Transitioning to Online

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Transitioning to Online Learning

Often the most difficult part of transitioning is figuring out where to start. The first step is some thoughtful pre-planning to understand where you are now, and where you want to be. This happens before you start your ADDIE workflow (coming up next.)

Reference your current course outline. Think about how you deliver your classes now.

Pre-Planning your online course

Shift your mindset from “How do I put my course online,” to “How do I make the best online learning experience.” These topics will help get your mindset in the right place. Select the headings to reveal the things to think carefully about when designing online learning: 

Learning Design Over Technology
Get the learning design right, and then find the technology to best express it.
  • Technology will not automatically bring benefits and solve any existing curriculum problems for teachers (e.g. lack of student engagement) without needing to rethink the learning design.
  • Existing face-to-face content and teaching strategies will usually not work equally successfully in an online context without any adjustment or planning.
  • The introduction of an online component won’t automatically make a class or program more relevant to today’s students and is not a guarantee of increasing student engagement.
  • Students are not always familiar with using technology in their learning process, despite many having grown up as part of the “net” generation.
  • In situations where a class is put online due to necessity (public health,) there will be some negativity and skepticism over losing the classroom components, that needs to be addressed. (Morrison 2012)
Assess your Learners! Align Assessments with Learning Outcomes

How else will you, or your learners, know if they are learning anything? How else do you measure? Sure, a course that makes people feel loved and wanted and supported is great, and you will get great reviews, but if they can’t do what they came to learn, then your course will not gain traction, and your goals will not be accomplished.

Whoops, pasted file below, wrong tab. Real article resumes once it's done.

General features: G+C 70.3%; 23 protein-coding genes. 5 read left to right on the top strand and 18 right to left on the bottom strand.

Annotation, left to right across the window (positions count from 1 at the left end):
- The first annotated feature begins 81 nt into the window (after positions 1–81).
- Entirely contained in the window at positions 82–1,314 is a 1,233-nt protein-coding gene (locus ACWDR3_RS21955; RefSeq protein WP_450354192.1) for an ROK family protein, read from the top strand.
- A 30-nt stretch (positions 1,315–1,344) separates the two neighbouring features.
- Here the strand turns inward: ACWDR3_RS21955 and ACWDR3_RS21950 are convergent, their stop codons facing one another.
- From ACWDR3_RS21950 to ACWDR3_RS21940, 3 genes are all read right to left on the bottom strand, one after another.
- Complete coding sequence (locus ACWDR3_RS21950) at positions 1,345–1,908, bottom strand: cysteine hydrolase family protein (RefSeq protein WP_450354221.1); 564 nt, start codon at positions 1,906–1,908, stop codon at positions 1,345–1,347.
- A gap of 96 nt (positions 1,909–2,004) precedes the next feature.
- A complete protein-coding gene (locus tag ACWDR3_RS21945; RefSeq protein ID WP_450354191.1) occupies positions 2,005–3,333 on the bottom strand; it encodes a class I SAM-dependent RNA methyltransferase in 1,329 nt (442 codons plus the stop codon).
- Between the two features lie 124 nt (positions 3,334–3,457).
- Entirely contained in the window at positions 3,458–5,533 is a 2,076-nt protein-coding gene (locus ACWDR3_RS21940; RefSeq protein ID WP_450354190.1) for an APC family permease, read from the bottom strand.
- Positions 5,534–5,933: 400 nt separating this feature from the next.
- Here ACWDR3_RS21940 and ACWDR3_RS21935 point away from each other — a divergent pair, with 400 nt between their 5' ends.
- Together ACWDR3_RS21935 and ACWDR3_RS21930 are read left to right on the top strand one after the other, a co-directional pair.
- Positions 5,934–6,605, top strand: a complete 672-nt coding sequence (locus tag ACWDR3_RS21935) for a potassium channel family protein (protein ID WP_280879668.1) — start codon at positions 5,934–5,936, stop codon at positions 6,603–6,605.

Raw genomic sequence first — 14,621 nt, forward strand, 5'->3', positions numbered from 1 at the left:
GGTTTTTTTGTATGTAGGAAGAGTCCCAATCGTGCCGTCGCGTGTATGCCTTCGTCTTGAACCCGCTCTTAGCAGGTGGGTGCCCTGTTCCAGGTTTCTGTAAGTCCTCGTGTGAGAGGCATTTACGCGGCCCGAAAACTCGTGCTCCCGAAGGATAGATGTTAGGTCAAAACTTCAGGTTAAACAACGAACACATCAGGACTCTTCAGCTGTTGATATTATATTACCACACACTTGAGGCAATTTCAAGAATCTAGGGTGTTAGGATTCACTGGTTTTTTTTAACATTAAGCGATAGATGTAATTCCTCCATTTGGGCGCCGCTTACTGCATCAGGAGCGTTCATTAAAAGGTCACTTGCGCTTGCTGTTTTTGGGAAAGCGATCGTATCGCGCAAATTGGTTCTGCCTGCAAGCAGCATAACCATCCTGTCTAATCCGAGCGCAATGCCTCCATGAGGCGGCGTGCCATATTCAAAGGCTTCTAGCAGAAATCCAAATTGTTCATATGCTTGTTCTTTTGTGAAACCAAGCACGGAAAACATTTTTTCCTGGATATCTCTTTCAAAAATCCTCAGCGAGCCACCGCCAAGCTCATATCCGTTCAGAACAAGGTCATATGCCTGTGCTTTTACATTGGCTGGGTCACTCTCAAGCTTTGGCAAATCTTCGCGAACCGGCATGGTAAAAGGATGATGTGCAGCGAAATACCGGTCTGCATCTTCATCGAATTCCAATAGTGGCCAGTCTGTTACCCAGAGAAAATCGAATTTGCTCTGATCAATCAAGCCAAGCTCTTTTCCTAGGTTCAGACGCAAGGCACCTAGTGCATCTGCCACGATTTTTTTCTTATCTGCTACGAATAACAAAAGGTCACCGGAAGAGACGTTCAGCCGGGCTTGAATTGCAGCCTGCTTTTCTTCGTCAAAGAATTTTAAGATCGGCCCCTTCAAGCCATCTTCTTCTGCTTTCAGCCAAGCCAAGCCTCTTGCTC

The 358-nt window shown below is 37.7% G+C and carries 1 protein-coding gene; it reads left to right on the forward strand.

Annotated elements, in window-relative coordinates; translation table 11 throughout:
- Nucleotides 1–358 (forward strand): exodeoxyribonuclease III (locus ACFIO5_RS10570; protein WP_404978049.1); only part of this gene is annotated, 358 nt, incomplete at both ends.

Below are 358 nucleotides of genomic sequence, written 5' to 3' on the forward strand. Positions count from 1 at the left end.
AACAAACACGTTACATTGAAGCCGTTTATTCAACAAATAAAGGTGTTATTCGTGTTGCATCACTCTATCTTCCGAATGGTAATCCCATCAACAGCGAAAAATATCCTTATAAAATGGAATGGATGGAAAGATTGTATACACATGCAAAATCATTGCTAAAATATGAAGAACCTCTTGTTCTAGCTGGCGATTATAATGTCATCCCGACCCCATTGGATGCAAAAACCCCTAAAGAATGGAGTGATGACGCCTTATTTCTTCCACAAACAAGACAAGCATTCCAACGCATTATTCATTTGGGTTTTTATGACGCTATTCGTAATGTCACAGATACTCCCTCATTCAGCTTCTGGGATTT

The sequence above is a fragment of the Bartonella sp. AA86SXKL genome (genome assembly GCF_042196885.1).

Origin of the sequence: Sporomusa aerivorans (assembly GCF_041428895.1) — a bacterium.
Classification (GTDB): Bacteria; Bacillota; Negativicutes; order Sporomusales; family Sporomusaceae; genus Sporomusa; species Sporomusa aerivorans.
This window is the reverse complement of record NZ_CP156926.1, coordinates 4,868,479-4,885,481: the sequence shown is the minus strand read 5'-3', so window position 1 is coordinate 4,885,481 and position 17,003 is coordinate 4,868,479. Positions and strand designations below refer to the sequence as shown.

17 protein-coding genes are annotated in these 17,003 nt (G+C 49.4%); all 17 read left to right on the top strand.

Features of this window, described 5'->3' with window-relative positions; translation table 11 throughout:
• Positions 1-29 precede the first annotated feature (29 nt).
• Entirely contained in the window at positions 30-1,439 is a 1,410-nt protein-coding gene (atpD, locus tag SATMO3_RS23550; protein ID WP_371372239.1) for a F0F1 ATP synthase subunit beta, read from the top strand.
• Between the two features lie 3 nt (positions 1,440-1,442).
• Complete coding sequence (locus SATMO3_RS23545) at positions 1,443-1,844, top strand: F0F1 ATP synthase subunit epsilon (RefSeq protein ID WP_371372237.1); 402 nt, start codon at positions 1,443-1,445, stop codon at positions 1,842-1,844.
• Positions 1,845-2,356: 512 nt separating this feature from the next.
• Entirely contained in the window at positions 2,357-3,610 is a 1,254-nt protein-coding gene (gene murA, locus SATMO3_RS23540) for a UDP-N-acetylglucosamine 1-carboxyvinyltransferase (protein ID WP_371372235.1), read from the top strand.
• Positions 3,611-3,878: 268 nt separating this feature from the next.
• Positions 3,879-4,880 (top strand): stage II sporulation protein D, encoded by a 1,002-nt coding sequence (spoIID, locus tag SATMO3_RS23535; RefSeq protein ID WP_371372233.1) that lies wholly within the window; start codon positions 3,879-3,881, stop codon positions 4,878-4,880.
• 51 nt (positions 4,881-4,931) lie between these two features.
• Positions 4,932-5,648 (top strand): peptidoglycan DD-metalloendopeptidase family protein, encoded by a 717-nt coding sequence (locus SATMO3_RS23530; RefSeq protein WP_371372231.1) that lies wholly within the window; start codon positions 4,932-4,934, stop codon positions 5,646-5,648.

Constructive alignment means that all aspects of your class—from learning outcomes, talks, resources, activities, and assessable projects—are all directly related to each other and support a progressive (or scaffolded) system of learning throughout the duration of your course. (Biggs 2011)

Integration of Digital Literacy

This generation of learners has a lot of technical expertise when it comes to Facebook, Twitter and email, but they may never have taken an online course before or used a learning management system. Integrate “learning the technology” with a tiered approach to help them learn as they go. You can also provide mini-tech courses to help fill in technology gaps.

This course uses a tiered approach—you are learning about the learning environment in small doses while becoming an online Facilitator and Course designer.

Strategic Evaluation

What works online? 

  • Blended class: which components of the class are better suited to the online environment 
  • Blended and fully online: how to provide the best online learning experience for each outcome of your course (A.W. Bates 2003)

Each stage of the learning process can benefit from different online tools. When evaluating the tools, it’s helpful to consider “Blooms Taxonomy”. More about Bloom’s in the next section.

For example, Bloom’s has several levels of learning. The first level of learning:

Remembering

Identifying, recognizing, listing, naming, retrieving, etc
– Online self-tests
– Flash cards
 Social bookmarking
– Searching for facts

(McIntyre and Watson 2016)

Recommended Resources

Constructive alignment (Biggs 2011)

Social bookmarking (McIntyre and Watson 2016)

Frequently Asked Questions

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